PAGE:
^ a b Cite error: The named reference fortune20160914 was invoked but never defined (see the help page). ^ a b c d Cite error: The named reference nyt20160915 was invoked but never defined (see the help page). ^ Cite error: The named reference db20160914 was invoked but never defined (see the help page). ^ Cite error: The named reference curbed20131029 was invoked but never defined (see the help page). ^ Maloney, Jennifer; Brown, Eliot (October 29, 2013). "Aiming for an Artistic 'Icon'". The Wall Street Journal. ISSN 0099-9660. Retrieved May 16, 2017. ^ Cite error: The named reference trd20160914 was invoked but never defined (see the help page). ^ "Go inside Hudson Yards as its 'Vessel' gets its groundbreaking". Curbed NY. April 18, 2017. Retrieved May 16, 2017. ^ "Construction To Begin On Hudson Yards 'Vessel'". CBS New York. April 18, 2017. Retrieved May 16, 2017. ^ Varinsky, Dana; Garfield, Leanna (April 18, 2017). "The biggest real estate development in American history will have a 15-story maze of stairwells". Business Insider. Retrieved May 16, 2017. ^ Warerkar, Tanay (August 17, 2017). "Hudson Yards's $200M 'Vessel' is on the rise". Curbed NY. Retrieved September 22, 2017. ^ Silva, Bianca (April 19, 2017). "Ten by Sea: Vessel's Vital Components Arrive at Hudson Yards". Chelsea Now. Retrieved May 19, 2017. ^ Warerkar, Tanay (December 6, 2017). "Thomas Heatherwick's 'Vessel' tops out in Hudson Yards". Curbed NY. Retrieved December 9, 2017. ^ "Heatherwick's Copper 'Vessel' Tops Out at New York's Hudson Yards". ArchDaily. December 7, 2017. Retrieved December 9, 2017. ^ Walker, Ameena (April 4, 2018). "Tracking the biggest buildings taking shape at Hudson Yards". Curbed NY. Retrieved November 25, 2018. ^ Cohen, Michelle (January 25, 2019). "Thomas Heatherwick's Hudson Yards sculpture awaits public opinion for official name". 6sqft. Retrieved January 26, 2019. ^ Fahner, Micki (March 16, 2019). "Vessel, the maze-like vertical structure, opens in NYC's Hudson Yards". NBC News. Retrieved February 2, 2020. ^ "Highly-Anticipated Hudson Yards Development Officially Opens To The Public – CBS New York". CBS New York. March 15, 2019. Retrieved March 23, 2019. ^ deMause, Neil (October 11, 2018). "Hudson Yards Has $4.5 Billion In Taxpayer Money. Will We Ever See It Again?". Gothamist. Retrieved March 20, 2019. ^ Cite error: The named reference nyt20190319 was invoked but never defined (see the help page). ^ Yakas, Ben (March 20, 2019). "Vessel Changes Terms & Conditions After Extreme Photo Policy Controversy, Lawyers Still Find It 'Troubling'". Gothamist. New York Public Radio. Retrieved January 20, 2021. ^ Tarny, James (March 18, 2019). "After Public Outcry, a Rewritten Photo Policy for Hudson Yards' 'Vessel'". Bloomberg. Retrieved March 20, 2019. ^ Lange, Alexandra (December 20, 2019). "New York City's two biggest design stories of 2019 are also design failures". Curbed NY. Retrieved December 27, 2019. ^ "Stair Worship: Heatherwick's Vessel". The Avery Review. March 12, 1990. Retrieved December 27, 2019. ^ a b c Plitt, Amy (December 23, 2019). "Hudson Yards' Vessel must add 'one-of-a-kind platform lift' to improve accessibility". Curbed NY. Retrieved December 27, 2019. ^ Cite error: The named reference nyp20191223 was invoked but never defined (see the help page). ^ "One-of-a-Kind Mechanism to Be Installed in the Vessel to Increase Accessibility for Individuals With Disabilities". NBC New York. December 23, 2019. Retrieved December 27, 2019. ^ Quinn, Allison (February 2, 2020). "Teen Jumps to His Death From Manhattan Sculpture as Onlookers Watch". The Daily Beast. Retrieved February 2, 2020. ^ Parnell, Wes (February 2, 2020). "Teen leaps to death off Hudson Yards Vessel". New York Daily News. Retrieved February 2, 2020. ^ Syckle, Katie Van; Salcedo, Andrea (February 2, 2020). "Suicide at Hudson Yards Vessel: Teenager Jumps Over Railing". The New York Times. ISSN 0362-4331. Retrieved December 26, 2020. ^ "Woman Jumps To Her Death From Hudson Yards' Vessel". Patch. December 22, 2020. Retrieved December 26, 2020. ^ "NYC Woman Follows Fatal Leap From Hudson Yards Vessel With Heartbreaking Instagram Post". Hudson Daily Voice. December 25, 2020. Retrieved December 26, 2020. ^ Rayman, Graham. "Man, 21, jumps to death from the Vessel at Manhattan's Hudson Yards". New York Daily News. Retrieved January 12, 2021. ^ Moore, Tina; Mongelli, Lorena; McCarthy, Craig (January 11, 2021). "Another suicide rocks the Hudson Yards Vessel". New York Post. Retrieved January 12, 2021. ^ Shanahan, Ed; de Freytas-Tamura, Kimiko (January 12, 2021). "150-Foot Vessel Sculpture at Hudson Yards Closes After 3rd Suicide". The New York Times. ISSN 0362-4331. Retrieved January 13, 2021. ^ "Heatherwick's Vessel closed to the public after third suicide in less than a year". The Art Newspaper. Retrieved January 13, 2021. ^ a b c d Wong, Ashley; Gold, Michael (July 29, 2021). "Fourth Suicide at the Vessel Leads to Calls for Higher Barriers". The New York Times. ISSN 0362-4331. Retrieved July 29, 2021. ^ "Teen Boy Dies by Suicide at Hudson Yards' Vessel, Fourth in 18 Months". NBC New York. July 29, 2021. Retrieved July 30, 2021. ^ "Hudson Yards Vessel reopens with focus on suicide prevention". ABC7 New York. May 26, 2021. Retrieved May 26, 2021. ^ a b Cuozzo, Steve (May 26, 2021). "Hudson Yards Vessel bans individual visitors after rash of suicides". New York Post. Retrieved May 26, 2021. ^ Parascandola, Rocco; Tracy, Thomas (July 29, 2021). "Teenager jumps to his death from the Vessel at NYC's Hudson Yards". New York Daily News. Retrieved July 30, 2021. ^ Kirsch, Noah (July 29, 2021). "Billionaire Developer Mulls Closing NYC Tourist Hot Spot After 14-Year-Old Leaps to His Death". The Daily Beast. Retrieved July 30, 2021. ^ Avery, Dan (August 5, 2021). "Can New York City's 'Vessel' Be Saved?". Architectural Digest. Retrieved August 11, 2021.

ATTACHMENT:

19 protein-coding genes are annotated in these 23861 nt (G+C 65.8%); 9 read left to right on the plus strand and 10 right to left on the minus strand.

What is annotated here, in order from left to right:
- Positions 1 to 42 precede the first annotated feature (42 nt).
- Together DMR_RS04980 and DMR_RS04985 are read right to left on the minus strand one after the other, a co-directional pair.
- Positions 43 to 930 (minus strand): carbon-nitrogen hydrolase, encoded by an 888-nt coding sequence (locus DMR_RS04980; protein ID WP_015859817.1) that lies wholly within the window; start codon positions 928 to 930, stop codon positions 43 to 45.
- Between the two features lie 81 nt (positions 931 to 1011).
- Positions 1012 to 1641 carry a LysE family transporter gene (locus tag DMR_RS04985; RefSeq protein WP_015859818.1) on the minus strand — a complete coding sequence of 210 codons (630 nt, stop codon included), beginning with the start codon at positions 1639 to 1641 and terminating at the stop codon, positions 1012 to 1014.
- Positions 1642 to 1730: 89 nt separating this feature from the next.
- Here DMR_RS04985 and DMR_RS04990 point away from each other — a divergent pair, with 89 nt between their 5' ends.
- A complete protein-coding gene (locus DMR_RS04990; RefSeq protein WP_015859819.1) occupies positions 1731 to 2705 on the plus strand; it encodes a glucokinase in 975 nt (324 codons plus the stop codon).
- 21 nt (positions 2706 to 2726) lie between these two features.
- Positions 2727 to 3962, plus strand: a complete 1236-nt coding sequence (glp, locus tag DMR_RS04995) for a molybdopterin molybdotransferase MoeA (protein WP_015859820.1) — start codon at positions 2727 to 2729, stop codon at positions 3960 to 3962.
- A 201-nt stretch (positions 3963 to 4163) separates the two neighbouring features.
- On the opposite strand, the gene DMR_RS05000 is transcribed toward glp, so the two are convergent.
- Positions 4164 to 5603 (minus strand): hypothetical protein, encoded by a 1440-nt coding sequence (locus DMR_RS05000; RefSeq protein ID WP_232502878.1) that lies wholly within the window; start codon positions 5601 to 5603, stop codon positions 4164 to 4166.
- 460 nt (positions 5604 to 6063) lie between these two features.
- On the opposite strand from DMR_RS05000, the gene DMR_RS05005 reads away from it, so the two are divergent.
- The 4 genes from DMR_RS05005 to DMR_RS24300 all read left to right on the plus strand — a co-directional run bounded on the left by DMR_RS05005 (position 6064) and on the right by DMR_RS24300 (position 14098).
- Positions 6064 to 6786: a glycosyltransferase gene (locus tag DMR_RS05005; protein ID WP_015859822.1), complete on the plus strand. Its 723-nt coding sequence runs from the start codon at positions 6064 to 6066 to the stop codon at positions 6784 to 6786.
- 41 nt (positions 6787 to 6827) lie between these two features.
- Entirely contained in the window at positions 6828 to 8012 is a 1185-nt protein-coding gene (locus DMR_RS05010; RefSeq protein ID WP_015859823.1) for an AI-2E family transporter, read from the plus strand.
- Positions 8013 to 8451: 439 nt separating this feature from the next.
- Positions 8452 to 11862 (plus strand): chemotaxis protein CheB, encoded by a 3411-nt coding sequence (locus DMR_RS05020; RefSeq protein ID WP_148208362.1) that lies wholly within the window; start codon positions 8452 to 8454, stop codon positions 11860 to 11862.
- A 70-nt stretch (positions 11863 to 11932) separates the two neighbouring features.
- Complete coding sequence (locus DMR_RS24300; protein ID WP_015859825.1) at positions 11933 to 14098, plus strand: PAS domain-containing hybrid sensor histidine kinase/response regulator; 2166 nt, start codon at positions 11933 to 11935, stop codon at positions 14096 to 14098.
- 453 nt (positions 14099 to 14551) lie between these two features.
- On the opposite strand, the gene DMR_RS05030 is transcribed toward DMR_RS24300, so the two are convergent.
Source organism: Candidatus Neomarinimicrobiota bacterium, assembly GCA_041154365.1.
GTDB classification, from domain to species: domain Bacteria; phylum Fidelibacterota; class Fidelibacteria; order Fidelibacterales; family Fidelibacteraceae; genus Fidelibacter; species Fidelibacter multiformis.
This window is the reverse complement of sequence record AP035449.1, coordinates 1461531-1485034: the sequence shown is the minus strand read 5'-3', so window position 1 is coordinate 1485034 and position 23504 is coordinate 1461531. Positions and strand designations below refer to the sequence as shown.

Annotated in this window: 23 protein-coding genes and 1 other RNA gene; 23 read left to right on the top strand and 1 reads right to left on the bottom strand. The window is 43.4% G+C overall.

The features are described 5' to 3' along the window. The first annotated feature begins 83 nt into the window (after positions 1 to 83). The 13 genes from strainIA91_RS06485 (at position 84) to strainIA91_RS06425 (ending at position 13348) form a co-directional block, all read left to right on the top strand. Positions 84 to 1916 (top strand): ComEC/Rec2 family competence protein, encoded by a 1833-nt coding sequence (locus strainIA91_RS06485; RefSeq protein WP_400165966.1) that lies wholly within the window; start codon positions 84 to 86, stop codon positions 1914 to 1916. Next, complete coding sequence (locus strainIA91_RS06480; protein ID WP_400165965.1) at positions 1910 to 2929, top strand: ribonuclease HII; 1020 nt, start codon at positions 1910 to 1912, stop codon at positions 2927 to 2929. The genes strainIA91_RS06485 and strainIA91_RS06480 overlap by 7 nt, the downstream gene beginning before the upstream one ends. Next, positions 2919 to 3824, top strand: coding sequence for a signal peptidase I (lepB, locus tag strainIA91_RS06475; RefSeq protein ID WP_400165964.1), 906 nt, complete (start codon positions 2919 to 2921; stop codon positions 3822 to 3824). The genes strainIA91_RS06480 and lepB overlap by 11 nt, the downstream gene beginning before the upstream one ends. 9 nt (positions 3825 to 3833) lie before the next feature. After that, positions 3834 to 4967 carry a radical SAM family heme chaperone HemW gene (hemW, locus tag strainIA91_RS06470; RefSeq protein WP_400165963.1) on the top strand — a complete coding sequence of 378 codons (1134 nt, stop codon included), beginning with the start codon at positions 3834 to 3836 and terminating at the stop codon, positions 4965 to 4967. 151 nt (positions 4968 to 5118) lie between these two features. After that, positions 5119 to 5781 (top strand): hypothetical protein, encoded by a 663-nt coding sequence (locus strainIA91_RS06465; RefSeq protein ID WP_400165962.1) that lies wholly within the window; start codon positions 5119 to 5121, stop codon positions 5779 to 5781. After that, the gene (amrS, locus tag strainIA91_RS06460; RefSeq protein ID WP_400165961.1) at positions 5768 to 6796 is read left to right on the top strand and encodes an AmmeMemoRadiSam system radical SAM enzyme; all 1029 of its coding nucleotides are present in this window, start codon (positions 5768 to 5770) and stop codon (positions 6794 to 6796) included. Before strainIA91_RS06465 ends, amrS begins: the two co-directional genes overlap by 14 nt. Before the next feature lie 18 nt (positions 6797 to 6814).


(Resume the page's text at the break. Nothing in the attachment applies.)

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Aquesta pregunta es fa per comprovar si vostè és o no una persona real i impedir l'enviament automatitzat de missatges brossa.